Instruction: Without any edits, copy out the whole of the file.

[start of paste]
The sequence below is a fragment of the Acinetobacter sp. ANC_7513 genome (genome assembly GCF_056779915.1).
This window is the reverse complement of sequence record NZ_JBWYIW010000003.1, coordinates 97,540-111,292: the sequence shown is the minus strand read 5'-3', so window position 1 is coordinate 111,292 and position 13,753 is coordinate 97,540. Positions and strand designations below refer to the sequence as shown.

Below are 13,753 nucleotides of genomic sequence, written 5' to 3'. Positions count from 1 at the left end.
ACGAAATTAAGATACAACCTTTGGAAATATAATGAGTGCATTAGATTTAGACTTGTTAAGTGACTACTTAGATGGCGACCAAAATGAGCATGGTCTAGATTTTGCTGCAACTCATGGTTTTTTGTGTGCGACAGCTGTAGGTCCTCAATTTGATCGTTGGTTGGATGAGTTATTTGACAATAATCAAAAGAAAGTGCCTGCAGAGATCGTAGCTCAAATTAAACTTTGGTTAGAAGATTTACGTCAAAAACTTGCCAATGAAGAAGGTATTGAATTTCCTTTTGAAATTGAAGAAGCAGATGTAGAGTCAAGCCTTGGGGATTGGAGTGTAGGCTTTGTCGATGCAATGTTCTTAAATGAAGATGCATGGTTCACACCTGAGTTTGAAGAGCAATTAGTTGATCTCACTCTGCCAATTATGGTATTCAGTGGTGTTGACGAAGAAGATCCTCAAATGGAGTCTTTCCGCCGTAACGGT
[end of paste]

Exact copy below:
The sequence below is a fragment of the Acinetobacter sp. ANC_7513 genome (genome assembly GCF_056779915.1).
This window is the reverse complement of sequence record NZ_JBWYIW010000003.1, coordinates 97,540-111,292: the sequence shown is the minus strand read 5'-3', so window position 1 is coordinate 111,292 and position 13,753 is coordinate 97,540. Positions and strand designations below refer to the sequence as shown.

Below are 13,753 nucleotides of genomic sequence, written 5' to 3'. Positions count from 1 at the left end.
ACGAAATTAAGATACAACCTTTGGAAATATAATGAGTGCATTAGATTTAGACTTGTTAAGTGACTACTTAGATGGCGACCAAAATGAGCATGGTCTAGATTTTGCTGCAACTCATGGTTTTTTGTGTGCGACAGCTGTAGGTCCTCAATTTGATCGTTGGTTGGATGAGTTATTTGACAATAATCAAAAGAAAGTGCCTGCAGAGATCGTAGCTCAAATTAAACTTTGGTTAGAAGATTTACGTCAAAAACTTGCCAATGAAGAAGGTATTGAATTTCCTTTTGAAATTGAAGAAGCAGATGTAGAGTCAAGCCTTGGGGATTGGAGTGTAGGCTTTGTCGATGCAATGTTCTTAAATGAAGATGCATGGTTCACACCTGAGTTTGAAGAGCAATTAGTTGATCTCACTCTGCCAATTATGGTATTCAGTGGTGTTGACGAAGAAGATCCTCAAATGGAGTCTTTCCGCCGTAACGGT